It isn’t hard to differentiate media partnerships that seem awkwardly forced from those that are a perfect fit. “Project Runway” and online apparel retailer Bluefly.com are one example of the latter. So is the business relationship between “The Amazing Race” and Travelocity.
The travel site targeted the reality show as the ideal TV media buy years ago, and has spent the subsequent seasons evolving its advertising strategy from content integration — whereby its Roaming Gnome mascot is a key component of a task show contestants must complete — to contests that incorporate the Web and Travelocity.com. The brand’s efforts have paid off; with its staple commercial spots and “Pit Stop” prizes, Travelocity is now as much a part of the show as “Roadblock” misinterpretations and humorous team dynamics.
What began as a fairly ordinary reality series sponsorship has become a prime example of what can happen when an advertiser manages to track down the ultimate media partner. Travelocity’s presence on “The Amazing Race”-branded property has mushroomed to include a dedicated “Travelocity Pit Stop Sweepstakes” page on the show’s site and a blanket of banner ads. But I’m not here just to tell you to mirror what this advertiser has done by tracking down an amazing sponsorship opportunity of your own. I’m here to offer a caveat: one media buyer’s success can generate another’s malfunction.
What got me thinking about this is an old blog post from industry pundit and author Joseph Jaffe. In discussing the state of broadcast television, Jaffe wrote, “I love “The Amazing Race”, but I couldn’t tell you one single advertisement EVER to have been placed in the show. The only advertiser I am aware of is the solid show integration by TravelocityÃÂ¢Ã¯Â¿Â½ÃÂ¦”
Jaffe can’t be alone in his consumer-side observation. Travelocity has done such a thorough job of integrating itself into “The Amazing Race” through virtually every available touch point, it has left no room for competition.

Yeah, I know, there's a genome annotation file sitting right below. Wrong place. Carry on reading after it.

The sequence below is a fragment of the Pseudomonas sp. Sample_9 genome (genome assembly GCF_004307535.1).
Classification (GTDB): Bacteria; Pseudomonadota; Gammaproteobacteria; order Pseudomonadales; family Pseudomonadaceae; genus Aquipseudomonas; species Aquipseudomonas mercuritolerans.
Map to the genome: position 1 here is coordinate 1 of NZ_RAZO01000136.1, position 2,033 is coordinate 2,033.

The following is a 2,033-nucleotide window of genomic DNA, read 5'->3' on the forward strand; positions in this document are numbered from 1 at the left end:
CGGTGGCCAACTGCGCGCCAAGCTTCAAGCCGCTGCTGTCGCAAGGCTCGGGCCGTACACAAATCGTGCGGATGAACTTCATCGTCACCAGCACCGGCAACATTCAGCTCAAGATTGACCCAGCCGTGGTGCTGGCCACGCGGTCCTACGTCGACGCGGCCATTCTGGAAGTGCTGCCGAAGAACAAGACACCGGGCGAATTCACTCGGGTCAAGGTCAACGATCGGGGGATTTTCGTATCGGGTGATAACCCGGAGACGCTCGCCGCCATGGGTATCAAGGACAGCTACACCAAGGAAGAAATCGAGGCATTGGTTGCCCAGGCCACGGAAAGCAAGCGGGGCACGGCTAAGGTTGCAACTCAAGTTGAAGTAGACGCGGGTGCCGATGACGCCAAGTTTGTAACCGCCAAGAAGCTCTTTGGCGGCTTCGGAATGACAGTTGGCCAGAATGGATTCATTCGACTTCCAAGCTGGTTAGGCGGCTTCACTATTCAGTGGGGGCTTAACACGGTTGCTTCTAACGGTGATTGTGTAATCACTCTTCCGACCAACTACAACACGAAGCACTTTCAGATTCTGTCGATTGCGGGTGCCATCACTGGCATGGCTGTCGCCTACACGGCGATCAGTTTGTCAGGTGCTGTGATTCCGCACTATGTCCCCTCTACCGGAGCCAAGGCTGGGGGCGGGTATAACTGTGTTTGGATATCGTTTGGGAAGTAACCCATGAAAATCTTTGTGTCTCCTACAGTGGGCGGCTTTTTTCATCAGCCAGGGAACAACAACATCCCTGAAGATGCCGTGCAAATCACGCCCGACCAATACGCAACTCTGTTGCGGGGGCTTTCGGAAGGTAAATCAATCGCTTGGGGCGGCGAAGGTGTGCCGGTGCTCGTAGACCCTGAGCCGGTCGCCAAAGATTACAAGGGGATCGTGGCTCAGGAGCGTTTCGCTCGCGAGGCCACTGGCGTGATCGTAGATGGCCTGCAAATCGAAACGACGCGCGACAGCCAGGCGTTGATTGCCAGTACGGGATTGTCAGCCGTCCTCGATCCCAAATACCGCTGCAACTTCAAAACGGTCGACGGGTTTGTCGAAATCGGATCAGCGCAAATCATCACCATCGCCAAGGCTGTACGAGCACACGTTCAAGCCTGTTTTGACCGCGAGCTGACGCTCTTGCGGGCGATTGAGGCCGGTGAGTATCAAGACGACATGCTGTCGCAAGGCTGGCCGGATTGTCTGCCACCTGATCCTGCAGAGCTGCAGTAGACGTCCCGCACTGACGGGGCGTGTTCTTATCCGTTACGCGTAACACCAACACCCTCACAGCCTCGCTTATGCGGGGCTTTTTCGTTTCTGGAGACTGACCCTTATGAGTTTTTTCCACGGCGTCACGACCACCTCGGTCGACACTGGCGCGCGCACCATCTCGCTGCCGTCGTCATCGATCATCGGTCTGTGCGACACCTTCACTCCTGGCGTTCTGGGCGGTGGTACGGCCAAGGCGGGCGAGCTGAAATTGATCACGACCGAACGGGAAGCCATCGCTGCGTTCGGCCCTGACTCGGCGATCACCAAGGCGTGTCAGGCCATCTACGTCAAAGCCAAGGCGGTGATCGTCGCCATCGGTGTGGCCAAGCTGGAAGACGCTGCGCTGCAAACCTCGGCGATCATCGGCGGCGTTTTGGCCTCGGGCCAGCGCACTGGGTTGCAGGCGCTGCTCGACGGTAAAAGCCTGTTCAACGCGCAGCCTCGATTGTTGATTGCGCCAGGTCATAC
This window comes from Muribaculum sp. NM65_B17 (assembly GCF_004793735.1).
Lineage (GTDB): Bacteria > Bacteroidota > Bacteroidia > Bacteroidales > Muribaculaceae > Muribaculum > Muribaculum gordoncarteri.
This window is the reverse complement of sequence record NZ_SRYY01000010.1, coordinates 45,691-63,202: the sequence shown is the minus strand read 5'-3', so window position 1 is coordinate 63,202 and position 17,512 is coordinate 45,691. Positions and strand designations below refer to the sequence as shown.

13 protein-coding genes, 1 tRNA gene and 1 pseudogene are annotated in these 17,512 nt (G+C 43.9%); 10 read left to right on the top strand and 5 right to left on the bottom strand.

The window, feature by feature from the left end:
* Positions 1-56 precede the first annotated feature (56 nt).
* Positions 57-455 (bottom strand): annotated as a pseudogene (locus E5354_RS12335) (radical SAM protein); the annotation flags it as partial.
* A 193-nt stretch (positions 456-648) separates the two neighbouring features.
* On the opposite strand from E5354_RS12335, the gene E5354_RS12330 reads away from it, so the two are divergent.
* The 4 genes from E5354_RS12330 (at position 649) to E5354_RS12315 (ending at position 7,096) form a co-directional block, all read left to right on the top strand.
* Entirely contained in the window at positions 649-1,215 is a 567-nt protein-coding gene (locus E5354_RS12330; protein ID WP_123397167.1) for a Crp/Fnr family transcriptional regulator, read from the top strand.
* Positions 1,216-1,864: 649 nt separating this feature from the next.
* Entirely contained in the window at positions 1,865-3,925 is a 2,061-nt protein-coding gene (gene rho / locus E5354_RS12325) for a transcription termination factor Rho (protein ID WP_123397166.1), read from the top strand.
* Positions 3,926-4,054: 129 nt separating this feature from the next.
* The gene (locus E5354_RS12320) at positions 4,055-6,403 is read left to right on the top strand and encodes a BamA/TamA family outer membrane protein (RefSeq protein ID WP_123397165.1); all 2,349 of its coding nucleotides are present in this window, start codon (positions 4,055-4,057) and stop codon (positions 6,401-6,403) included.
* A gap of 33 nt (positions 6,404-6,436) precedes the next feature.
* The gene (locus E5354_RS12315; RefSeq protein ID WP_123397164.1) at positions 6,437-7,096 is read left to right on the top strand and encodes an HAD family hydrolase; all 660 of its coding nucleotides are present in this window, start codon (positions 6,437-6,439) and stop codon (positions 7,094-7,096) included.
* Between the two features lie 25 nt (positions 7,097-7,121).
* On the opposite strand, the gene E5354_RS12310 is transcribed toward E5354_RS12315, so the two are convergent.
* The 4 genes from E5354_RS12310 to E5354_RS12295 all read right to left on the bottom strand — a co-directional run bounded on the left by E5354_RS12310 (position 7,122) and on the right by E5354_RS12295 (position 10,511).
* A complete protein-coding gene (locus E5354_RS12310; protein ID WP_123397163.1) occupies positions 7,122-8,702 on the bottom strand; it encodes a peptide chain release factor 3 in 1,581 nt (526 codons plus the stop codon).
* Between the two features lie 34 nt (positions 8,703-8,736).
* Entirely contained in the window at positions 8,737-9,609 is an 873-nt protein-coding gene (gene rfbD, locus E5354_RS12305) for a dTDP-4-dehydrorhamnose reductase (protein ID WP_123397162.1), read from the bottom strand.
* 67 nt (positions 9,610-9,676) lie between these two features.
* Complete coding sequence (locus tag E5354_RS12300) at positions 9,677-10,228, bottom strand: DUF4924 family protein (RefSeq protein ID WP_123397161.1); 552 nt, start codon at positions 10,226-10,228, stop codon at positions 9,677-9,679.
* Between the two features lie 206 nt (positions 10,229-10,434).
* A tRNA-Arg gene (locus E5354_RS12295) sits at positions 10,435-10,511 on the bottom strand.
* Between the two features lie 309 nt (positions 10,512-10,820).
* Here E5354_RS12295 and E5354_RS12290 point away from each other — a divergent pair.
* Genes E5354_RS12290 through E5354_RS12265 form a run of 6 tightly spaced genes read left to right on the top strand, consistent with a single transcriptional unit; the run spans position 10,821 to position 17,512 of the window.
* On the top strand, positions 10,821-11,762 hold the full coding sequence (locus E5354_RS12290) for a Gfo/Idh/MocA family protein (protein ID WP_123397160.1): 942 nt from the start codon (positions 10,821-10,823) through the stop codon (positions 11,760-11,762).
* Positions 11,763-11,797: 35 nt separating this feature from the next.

Some have tried to prove otherwise. A recent visit to the home page of “The Amazing Race” site found a button indicating an additional sponsorship by a leading automaker for its 2009 model. Related expandable banners were in rotation as well, along with other non-Travelocity ads. It was an honest mistake on the automaker’s part to think it could commandeer a piece of this hot online property; its product isn’t in direct competition with Travelocity’s, and the audience seems to be a good fit. But it’s late to a party that started back in 2005 with that trademark gnome’s reality television debut.
When an advertiser’s presence is so strongly demarcated in association with a media brand, there isn’t room for anyone else. Like Jaffe offline, site visitors won’t remember that car in association with the media brand. The effectiveness of Travelocity’s presence there (both concrete and psychological for visitors) robs advertisers like that automaker of the benefits aligning oneself with a well-liked property and its loyal fans can bring. Its ads may produce clicks, but it’s missing out on the adjacent advantages of partnering with an established online destination.
An existing audience association with another advertiser brand isn’t routinely at the top of a media planner’s list of considerations. Perhaps it should be. This potential risk isn’t something that automated planning software will reveal, yet it can influence campaign results in terms of brand perception (or more accurately, lack thereof). A successful placement isn’t just about tangible actions taken, as Travelocity has illustrated so adeptly. Our objective as strategists should be to see the brands we represent cited in the context of Jaffe’s quote, elevated to a level where advertiser and media property — whether it be a popular show, film, blog, vertical destination, or niche site — are appropriately and indisputably linked.
Now that would be amazing.
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